YOU CAN'T STEP INTO THE SAME RIVER TWICE.
That was Heraklitus pointing out that every situation is unique, and change is constant. You've read van Vogt's World of Null-A, right? (Or maybe not, and I'm showing my age...) Non-Aristotelian logic recognizes that uniqueness, while Aristotelian logic is about generalizations and categorization, which are essential to human reasoning. Both forms of logic are essential for rational thought.
Yep, it's gonna be one of those posts again...
"Red" is an abstraction of a common feature recognized in different objects in the real world. "Colour" is an abstraction at a higher level. And so on... By "abstraction" I mean a noun that does not refer only to one unique object in the world, one that you can point at or hold in your hand.
In the world of NLP (which is close enough to the World of Null-A) abstractions are often treated in a particular way, as "nominalizations". In the context of personal changework, of removing past barriers to what you wanted to achieve or the way you wanted to be, this is very useful. If "fear" stops someone from being the person they want to be, perceiving "fear" (or "depression" or "anger") as an active process is a sudden (and disconcerting) change of viewpoint that allows change. If someone has an "irrational" phobia, asking them questions like "How do you know when to be afraid?" opens up sudden new possibilities.
But I really wanted to talk about logic and paradigms, and the way science changes, as we filter our world through new metaphors in order to understand it more.
Because "science" is a nominalization, that balances scepticism with an open mind (to paraphrase Carl Sagan). Every scientist is concerned with testable theories, and progress is partly defined by the theories that are thrown away.
No one needs the concept of phlogistons to model combustion, or vortices (as per Descartes) to model gravity -- they are outmoded metaphors or models. But even among the metaphors in current use, there's no single correct model (unified theory), and the things which are unexplained or lie at the boundary between two different theories are so often the puzzles that drive understanding forward.
Before Newton, time was not a "geometric" dimension in scientific models. Before Faraday, fields (of force) were not a core concept (although they were a vague metaphor to understanding), whereas since Faraday's time, physicists have "absorbed the concept of fields with their mother's milk", to quote Albert Einstein...
Here's a list of some important understandings which have arisen in my lifetime:
- from microfossils, evolution began 4 billion years ago (up to 1 billion years earlier than previously thought)
- stars have planetary systems (over 1700 such systems detected so far, with different observation methods that agree with each other -- previously, no one knew whether this sun was the only star with planets, now it's likely that planets are everywhere)
- symbiosis is as important as predator/prey relationships in evolution (The mitochondria in every cell of every animal (incl. human) species, the powerhouses of the cell, contain DNA that is nearly always -- not always, as most people think -- inherited from the mother. The nuclear DNA (half from each parent) is quite separate. It's now widely accepted that early unicellular animal life was the symbiotic pairing of two distinct species of bacteria, hence the two separate sets of DNA in all our cells.)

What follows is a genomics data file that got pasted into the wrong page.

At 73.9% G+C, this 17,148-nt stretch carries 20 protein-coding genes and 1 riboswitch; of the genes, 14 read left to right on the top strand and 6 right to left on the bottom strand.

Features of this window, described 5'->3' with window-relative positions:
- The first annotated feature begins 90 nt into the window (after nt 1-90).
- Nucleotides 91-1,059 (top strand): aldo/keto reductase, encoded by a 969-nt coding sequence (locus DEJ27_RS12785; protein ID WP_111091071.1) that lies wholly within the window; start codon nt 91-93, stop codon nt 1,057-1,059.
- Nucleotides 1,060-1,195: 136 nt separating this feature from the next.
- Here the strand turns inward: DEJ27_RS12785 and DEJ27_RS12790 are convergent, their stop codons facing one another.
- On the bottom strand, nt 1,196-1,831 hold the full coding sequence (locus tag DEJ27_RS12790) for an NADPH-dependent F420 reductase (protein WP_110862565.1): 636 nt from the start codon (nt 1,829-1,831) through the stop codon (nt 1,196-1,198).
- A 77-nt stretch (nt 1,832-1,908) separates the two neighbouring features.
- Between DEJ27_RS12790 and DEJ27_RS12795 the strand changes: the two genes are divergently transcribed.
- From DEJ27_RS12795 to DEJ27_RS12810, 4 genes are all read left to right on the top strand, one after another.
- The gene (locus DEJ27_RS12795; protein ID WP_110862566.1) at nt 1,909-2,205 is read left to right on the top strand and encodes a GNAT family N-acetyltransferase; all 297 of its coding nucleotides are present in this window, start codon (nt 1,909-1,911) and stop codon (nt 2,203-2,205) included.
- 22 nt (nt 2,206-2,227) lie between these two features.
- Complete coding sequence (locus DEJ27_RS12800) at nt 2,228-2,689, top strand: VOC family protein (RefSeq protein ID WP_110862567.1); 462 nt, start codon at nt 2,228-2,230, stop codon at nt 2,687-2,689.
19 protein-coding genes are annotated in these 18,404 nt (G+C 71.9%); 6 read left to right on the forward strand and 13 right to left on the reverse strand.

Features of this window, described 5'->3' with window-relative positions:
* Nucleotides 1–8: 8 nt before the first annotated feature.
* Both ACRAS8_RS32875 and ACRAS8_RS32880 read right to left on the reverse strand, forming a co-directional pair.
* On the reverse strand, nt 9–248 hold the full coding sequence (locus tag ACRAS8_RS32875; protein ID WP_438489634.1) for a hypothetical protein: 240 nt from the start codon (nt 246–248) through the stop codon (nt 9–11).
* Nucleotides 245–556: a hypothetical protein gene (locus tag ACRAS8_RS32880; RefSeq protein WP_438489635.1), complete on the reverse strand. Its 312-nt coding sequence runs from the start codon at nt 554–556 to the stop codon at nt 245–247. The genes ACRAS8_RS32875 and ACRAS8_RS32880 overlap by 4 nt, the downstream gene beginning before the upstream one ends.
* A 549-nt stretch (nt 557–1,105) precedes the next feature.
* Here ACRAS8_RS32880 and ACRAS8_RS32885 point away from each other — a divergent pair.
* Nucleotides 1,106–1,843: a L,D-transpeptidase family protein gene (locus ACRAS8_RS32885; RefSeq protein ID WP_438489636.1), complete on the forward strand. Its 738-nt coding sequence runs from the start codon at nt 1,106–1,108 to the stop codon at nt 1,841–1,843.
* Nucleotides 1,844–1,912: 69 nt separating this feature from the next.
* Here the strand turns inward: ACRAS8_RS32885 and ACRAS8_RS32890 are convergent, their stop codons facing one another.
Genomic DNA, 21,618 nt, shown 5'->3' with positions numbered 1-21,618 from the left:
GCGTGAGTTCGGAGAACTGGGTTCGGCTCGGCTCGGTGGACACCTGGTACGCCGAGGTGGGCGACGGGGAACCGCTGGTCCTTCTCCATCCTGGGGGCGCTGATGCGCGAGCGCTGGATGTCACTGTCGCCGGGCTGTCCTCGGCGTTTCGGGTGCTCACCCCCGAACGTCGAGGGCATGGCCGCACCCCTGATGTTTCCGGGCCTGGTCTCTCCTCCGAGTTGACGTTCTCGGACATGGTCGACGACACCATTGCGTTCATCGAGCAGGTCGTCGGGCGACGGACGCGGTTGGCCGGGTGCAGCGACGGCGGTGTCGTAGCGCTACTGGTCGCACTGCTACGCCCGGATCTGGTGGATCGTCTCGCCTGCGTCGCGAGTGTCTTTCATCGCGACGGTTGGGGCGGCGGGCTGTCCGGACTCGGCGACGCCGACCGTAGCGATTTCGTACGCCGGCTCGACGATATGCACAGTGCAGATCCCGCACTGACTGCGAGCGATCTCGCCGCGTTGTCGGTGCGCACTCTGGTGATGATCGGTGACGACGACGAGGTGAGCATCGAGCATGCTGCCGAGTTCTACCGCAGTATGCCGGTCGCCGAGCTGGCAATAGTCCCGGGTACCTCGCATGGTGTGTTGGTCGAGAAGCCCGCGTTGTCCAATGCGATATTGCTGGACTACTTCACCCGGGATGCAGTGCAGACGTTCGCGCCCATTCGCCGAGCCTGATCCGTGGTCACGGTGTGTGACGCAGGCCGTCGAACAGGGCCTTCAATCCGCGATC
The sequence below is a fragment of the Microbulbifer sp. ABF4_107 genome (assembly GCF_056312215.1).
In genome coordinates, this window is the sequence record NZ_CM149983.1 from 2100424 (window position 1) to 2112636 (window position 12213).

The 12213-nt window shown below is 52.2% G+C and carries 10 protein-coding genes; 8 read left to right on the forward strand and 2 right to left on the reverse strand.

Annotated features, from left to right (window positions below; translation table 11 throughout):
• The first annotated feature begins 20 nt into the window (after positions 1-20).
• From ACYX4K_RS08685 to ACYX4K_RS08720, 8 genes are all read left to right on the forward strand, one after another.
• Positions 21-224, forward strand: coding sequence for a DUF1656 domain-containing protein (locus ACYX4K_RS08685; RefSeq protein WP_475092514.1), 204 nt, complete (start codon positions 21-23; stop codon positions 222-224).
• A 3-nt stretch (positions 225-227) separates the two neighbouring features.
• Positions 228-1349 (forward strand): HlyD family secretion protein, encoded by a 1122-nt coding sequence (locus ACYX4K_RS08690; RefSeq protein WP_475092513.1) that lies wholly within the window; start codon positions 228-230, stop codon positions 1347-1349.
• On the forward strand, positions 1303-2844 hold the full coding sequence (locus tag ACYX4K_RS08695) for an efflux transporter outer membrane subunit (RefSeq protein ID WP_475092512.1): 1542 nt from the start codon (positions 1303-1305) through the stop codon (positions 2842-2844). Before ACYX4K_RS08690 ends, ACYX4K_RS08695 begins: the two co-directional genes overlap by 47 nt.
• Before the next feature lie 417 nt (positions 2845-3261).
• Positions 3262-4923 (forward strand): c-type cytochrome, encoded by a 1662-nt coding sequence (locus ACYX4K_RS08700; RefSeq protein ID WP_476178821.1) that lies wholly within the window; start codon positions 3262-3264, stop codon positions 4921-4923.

- quantum physics can be observed at the macroscopic level (the next huge leap forwards -- happening right now -- large collections of atoms are being put into quantum states that effectively make them a single quantum particle, and so the weirdness is about to be seen in large physical objects. Teleportation has already been achieved, in physics labs under verifiable and reproducible conditions.)
- I'm going to add neurolinguistic programming, which is just the beginning of various models that will have different names in the future, being powerfully verified by cognitive neuroscience now, such as: the 20th century discovery of mirror neurons (it's not news!) and the more recent discovery of the neural spatiotemporal grid (which I hypothesise is a hugely powerful mechanism, responsible for "timelines" and "submodalities" and other aspects of the way we structure our subjective experience of the world)
- emergent properties arise from complex systems regardless of the properties of the underlying substrate.
- human beings are dissipative structures thermodynamically, locally increasing complexity while obeying the second law of thermodynamics (Prigogine won the Nobel prize for this in 1976)
- black holes are real and there's a big one at the heart of our own galaxy (when I was an undergraduate, Prof. John Taylor visited and gave a talk on black holes, prompting one 3rd year student to stand up and say: "Do you seriously call yourself a physicist?")
- dark energy and dark matter, the latter being a codename for the huge majority of the mass in the universe, that is made up of something we can't see and whose nature we don't know. Talk about unknowns and boundaries!
And of course humanity will model reality in new ways in the future. Wolfram's book, A New Kind Of Science, is just one possible vision of mathematical models that don't use equations (they're replaced by local rules for cellular automata). What else haven't we thought of yet?
Because beyond that, Newtonian physics implied a metaphor that was the-Universe-as-clockwork, while current physics (and neuroscience in a sense) consider the-Universe-as-computer (Wheeler's "it from bit"), so in five centuries time, perhaps that metaphor will be quite outmoded. I wonder what the new ways of thinking will be?